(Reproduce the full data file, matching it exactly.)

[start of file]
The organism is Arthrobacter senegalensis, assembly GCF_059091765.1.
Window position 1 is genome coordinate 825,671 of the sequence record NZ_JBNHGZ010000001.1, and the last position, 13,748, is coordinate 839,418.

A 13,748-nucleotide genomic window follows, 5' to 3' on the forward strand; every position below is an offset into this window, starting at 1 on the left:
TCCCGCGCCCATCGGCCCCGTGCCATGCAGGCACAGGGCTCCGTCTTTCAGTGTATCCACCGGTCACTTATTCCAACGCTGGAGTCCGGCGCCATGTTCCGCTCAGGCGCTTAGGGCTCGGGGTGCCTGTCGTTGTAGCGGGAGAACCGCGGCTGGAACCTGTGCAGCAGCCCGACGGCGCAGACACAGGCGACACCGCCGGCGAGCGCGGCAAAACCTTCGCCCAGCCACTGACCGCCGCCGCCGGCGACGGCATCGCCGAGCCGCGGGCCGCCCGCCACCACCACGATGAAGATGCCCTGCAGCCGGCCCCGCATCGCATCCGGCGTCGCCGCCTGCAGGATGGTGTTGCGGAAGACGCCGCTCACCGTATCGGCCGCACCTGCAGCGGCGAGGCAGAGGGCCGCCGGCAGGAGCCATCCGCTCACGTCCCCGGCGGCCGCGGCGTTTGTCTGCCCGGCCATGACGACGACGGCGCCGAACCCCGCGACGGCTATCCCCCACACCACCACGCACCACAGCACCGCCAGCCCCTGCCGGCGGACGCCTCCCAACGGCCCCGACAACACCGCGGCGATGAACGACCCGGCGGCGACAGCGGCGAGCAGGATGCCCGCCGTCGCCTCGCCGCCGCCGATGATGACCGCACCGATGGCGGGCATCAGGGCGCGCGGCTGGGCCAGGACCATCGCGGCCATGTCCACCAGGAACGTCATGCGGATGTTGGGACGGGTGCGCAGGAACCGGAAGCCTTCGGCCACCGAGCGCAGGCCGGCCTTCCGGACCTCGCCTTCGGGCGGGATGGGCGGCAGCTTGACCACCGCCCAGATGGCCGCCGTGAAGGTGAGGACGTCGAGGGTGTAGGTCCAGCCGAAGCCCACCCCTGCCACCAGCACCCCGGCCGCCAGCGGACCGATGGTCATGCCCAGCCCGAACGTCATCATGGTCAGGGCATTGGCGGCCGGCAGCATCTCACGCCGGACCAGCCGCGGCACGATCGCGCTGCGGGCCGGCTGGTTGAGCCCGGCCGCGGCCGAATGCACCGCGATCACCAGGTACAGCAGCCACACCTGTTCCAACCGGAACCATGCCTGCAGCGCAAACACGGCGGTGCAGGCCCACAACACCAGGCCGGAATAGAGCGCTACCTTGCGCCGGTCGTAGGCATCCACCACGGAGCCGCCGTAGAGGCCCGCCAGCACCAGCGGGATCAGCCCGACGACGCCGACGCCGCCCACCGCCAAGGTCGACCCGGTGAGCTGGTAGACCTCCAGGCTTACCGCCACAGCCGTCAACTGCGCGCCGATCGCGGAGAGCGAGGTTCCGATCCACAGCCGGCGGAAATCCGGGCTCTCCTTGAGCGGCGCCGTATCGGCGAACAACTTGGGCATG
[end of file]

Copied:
The organism is Arthrobacter senegalensis, assembly GCF_059091765.1.
Window position 1 is genome coordinate 825,671 of the sequence record NZ_JBNHGZ010000001.1, and the last position, 13,748, is coordinate 839,418.

A 13,748-nucleotide genomic window follows, 5' to 3' on the forward strand; every position below is an offset into this window, starting at 1 on the left:
TCCCGCGCCCATCGGCCCCGTGCCATGCAGGCACAGGGCTCCGTCTTTCAGTGTATCCACCGGTCACTTATTCCAACGCTGGAGTCCGGCGCCATGTTCCGCTCAGGCGCTTAGGGCTCGGGGTGCCTGTCGTTGTAGCGGGAGAACCGCGGCTGGAACCTGTGCAGCAGCCCGACGGCGCAGACACAGGCGACACCGCCGGCGAGCGCGGCAAAACCTTCGCCCAGCCACTGACCGCCGCCGCCGGCGACGGCATCGCCGAGCCGCGGGCCGCCCGCCACCACCACGATGAAGATGCCCTGCAGCCGGCCCCGCATCGCATCCGGCGTCGCCGCCTGCAGGATGGTGTTGCGGAAGACGCCGCTCACCGTATCGGCCGCACCTGCAGCGGCGAGGCAGAGGGCCGCCGGCAGGAGCCATCCGCTCACGTCCCCGGCGGCCGCGGCGTTTGTCTGCCCGGCCATGACGACGACGGCGCCGAACCCCGCGACGGCTATCCCCCACACCACCACGCACCACAGCACCGCCAGCCCCTGCCGGCGGACGCCTCCCAACGGCCCCGACAACACCGCGGCGATGAACGACCCGGCGGCGACAGCGGCGAGCAGGATGCCCGCCGTCGCCTCGCCGCCGCCGATGATGACCGCACCGATGGCGGGCATCAGGGCGCGCGGCTGGGCCAGGACCATCGCGGCCATGTCCACCAGGAACGTCATGCGGATGTTGGGACGGGTGCGCAGGAACCGGAAGCCTTCGGCCACCGAGCGCAGGCCGGCCTTCCGGACCTCGCCTTCGGGCGGGATGGGCGGCAGCTTGACCACCGCCCAGATGGCCGCCGTGAAGGTGAGGACGTCGAGGGTGTAGGTCCAGCCGAAGCCCACCCCTGCCACCAGCACCCCGGCCGCCAGCGGACCGATGGTCATGCCCAGCCCGAACGTCATCATGGTCAGGGCATTGGCGGCCGGCAGCATCTCACGCCGGACCAGCCGCGGCACGATCGCGCTGCGGGCCGGCTGGTTGAGCCCGGCCGCGGCCGAATGCACCGCGATCACCAGGTACAGCAGCCACACCTGTTCCAACCGGAACCATGCCTGCAGCGCAAACACGGCGGTGCAGGCCCACAACACCAGGCCGGAATAGAGCGCTACCTTGCGCCGGTCGTAGGCATCCACCACGGAGCCGCCGTAGAGGCCCGCCAGCACCAGCGGGATCAGCCCGACGACGCCGACGCCGCCCACCGCCAAGGTCGACCCGGTGAGCTGGTAGACCTCCAGGCTTACCGCCACAGCCGTCAACTGCGCGCCGATCGCGGAGAGCGAGGTTCCGATCCACAGCCGGCGGAAATCCGGGCTCTCCTTGAGCGGCGCCGTATCGGCGAACAACTTGGGCATG